We welcome guest blogger Dr Sarah Lantz. Best selling author, organizer of amazing workshops and retreats for woman, and all round good egg :) to share her thoughts on rituals.
While the idea of ritual may seem foreign to many of us these days, of long forgotten times based in ye olde mythology or something steeped in religious traditions that we are challenged to pay attention to, rituals are necessary for our times, and very much alive and waiting to be re-awakened inside each of us. You see, there is something that ignites in all of us when we live with ritual. What we know is that what we give love and attention to, grows and flows. Our world shifts with all that we focus on. Rituals bring us back to the centre of who we are and endow order on chaos and in times of uncertainty.
Research defines ritual as a repeated pattern of behaviour performed at specified times, often composed of rites and actions, symbols, stories, and actions, as a way to make transitions, mark important events in our lives, express ourselves in joy and grief. These can include anything from birthdays to weddings, graduations, holiday traditions, religious events, New Year's, Valentine's Day, deaths and burials. Rituals can make all these experiences definable, memorable, meaningful.
Yet while these societal rituals may be socially (and financially) embedded in society, and sometimes reluctantly attended to as we try desperately to muster enthusiasm, rituals need not be complicated or bound by tradition. You see, rituals can be as simple as a few snippets of grace said before a meal; that first cup of coffee in the morning when we close our eyes and smell the bean; when we lift our faces to the sunrise at the break of dawn; the pause as we smell the summer rain on hot streets; the lighting of a candle for a loved one labouring hard as she births a babe into the world; or even a raucous bedtime routine as parents wrangle small children into slumber. Often these everyday rituals cannot be fully captured as words are inadequate to describe the totality of the experience. They are our own rituals, unique and rich to each of us. They give us a way to ground our yearnings and our devotion into concrete activities, and most of us yearn for this kind of beauty, meaning, and coherence.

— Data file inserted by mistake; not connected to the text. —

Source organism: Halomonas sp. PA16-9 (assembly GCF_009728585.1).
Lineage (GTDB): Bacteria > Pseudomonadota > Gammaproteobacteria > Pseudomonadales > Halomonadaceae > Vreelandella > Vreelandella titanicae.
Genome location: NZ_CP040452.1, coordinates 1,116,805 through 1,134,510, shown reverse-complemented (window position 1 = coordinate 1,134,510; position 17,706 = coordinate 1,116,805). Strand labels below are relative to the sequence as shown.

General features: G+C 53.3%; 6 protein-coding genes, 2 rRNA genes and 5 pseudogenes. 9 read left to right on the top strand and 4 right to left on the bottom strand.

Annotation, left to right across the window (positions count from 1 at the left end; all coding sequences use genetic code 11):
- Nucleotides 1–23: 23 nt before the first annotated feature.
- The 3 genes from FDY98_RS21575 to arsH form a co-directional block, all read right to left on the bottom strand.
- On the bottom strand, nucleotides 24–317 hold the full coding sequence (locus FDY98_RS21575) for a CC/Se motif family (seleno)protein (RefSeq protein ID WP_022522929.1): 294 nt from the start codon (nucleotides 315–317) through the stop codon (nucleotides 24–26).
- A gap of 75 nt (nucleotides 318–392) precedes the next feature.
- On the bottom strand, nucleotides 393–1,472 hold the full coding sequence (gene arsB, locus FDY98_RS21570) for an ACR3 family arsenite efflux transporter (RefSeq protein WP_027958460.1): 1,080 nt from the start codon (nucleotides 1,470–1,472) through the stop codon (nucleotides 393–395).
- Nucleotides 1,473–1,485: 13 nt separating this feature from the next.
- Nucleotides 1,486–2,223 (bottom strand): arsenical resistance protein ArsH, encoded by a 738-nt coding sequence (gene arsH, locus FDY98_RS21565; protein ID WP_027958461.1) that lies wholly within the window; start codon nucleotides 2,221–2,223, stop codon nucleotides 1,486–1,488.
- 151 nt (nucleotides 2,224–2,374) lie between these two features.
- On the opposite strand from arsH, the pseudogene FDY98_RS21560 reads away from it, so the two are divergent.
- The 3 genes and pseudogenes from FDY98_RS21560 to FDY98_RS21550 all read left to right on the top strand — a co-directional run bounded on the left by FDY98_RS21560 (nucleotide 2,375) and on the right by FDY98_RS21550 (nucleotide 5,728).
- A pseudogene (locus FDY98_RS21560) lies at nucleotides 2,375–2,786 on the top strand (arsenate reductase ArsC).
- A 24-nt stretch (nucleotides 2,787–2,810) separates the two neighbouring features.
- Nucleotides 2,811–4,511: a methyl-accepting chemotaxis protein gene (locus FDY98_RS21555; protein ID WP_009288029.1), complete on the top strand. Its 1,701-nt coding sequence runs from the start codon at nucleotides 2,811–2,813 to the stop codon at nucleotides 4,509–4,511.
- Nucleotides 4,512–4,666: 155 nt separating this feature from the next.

At its centre, everyday rituals have a genesis in movements of the soul, usually through feeling something so deep enough that we take pause. The word Selah comes to mind here. Selah is a Hebrew word and when it appears in text (as it does in the bible seventy-four times and in nearly all religious texts) is a point which asks the reader to pause, be still for a moment, in quiet contemplation, because the idea is important enough to deeply consider for a moment. Selah is a holy pause. A space in between words and thoughts...for grace and reflection, illuminating everyday ritual.
More from Dr Sarah Lantz:
Her bestselling book on fermentation 'Forage Ferment Feast' is here: www.foragefermentfeast.com.au
For Sacred Women’s Way workshops, meditations and retreats go to: www.sacredwomensway.com.au